The number of people needing food aid to survive in Malawi increased last year when the destitute southern African state’s economy hit a tailspin after its former president picked a fight with donors, said a report released.
The Malawi Vulnerability Assessment Committee – a grouping of government and U.N. relief agencies – said the number of people facing food shortages has increased by 200,000 in 2011 to 1.63 million, which is 11 percent of Malawi’s population.
“While general food security conditions appear favourable, localised acute food insecurity is being experienced in southern Malawi. Those affected will require support for a period of three to eight months,” it said.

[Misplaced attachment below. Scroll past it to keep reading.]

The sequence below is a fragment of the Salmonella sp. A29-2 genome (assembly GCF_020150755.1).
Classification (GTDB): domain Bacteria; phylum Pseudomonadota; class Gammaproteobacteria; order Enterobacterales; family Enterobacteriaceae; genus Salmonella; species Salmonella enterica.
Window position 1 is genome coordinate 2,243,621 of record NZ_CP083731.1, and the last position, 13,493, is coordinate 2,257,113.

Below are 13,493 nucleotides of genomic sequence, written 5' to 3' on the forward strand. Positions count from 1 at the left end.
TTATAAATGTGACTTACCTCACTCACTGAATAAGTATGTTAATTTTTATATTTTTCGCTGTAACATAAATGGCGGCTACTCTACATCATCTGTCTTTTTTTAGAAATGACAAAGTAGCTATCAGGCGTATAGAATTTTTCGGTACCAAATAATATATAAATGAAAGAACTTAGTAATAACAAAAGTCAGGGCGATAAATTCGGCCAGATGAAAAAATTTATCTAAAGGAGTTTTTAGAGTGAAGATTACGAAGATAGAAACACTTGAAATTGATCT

Malawi’s economy had been teetering on the brink of collapse after former President Bingu wa Mutharika told donors, whose support usually accounted for about 40 percent of the budget, that he could run the country without their help, Reuters reports.
New President Joyce Banda, who came to office in April after Mutharika died of a heart attack, has worked to restore aid flows, putting the economy on more stable footing.